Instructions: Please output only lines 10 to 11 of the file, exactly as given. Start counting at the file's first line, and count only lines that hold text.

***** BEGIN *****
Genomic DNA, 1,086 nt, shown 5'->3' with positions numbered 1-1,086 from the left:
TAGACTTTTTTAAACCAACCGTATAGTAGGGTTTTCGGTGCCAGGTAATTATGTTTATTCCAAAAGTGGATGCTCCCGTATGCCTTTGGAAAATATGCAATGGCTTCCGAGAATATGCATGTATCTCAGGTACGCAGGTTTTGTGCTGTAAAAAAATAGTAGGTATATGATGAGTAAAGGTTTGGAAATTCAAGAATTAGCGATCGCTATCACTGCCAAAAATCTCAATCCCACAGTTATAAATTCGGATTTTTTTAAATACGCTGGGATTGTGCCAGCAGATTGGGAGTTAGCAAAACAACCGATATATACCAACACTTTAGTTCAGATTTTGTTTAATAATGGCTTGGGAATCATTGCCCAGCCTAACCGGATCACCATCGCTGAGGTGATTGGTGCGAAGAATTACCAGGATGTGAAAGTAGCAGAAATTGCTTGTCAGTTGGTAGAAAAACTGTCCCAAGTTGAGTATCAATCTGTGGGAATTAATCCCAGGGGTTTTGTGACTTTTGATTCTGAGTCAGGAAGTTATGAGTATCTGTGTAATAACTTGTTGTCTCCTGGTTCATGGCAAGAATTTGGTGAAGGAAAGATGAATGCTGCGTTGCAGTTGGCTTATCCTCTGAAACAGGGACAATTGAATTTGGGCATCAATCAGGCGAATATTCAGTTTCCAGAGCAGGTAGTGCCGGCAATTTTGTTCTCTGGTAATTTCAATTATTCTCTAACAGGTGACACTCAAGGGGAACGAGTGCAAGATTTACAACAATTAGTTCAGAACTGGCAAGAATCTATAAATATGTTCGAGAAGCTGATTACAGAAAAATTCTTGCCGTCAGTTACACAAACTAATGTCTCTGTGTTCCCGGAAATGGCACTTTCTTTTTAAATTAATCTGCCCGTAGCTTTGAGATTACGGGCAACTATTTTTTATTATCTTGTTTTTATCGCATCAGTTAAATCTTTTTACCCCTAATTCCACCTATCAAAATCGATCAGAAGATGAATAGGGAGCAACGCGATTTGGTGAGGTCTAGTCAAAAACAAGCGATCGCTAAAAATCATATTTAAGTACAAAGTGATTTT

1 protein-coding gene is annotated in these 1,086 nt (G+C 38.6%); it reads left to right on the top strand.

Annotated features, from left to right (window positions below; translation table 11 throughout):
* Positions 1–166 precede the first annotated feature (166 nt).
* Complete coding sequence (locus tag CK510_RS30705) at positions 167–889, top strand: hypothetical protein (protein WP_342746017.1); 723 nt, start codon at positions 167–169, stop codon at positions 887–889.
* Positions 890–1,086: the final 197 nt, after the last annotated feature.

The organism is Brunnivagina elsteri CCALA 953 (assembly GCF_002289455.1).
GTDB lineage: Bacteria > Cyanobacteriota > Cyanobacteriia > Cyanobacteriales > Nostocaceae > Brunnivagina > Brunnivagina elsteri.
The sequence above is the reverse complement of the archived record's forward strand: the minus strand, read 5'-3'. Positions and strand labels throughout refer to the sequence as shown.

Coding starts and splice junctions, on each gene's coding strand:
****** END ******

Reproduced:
The sequence above is the reverse complement of the archived record's forward strand: the minus strand, read 5'-3'. Positions and strand labels throughout refer to the sequence as shown.

Coding starts and splice junctions, on each gene's coding strand: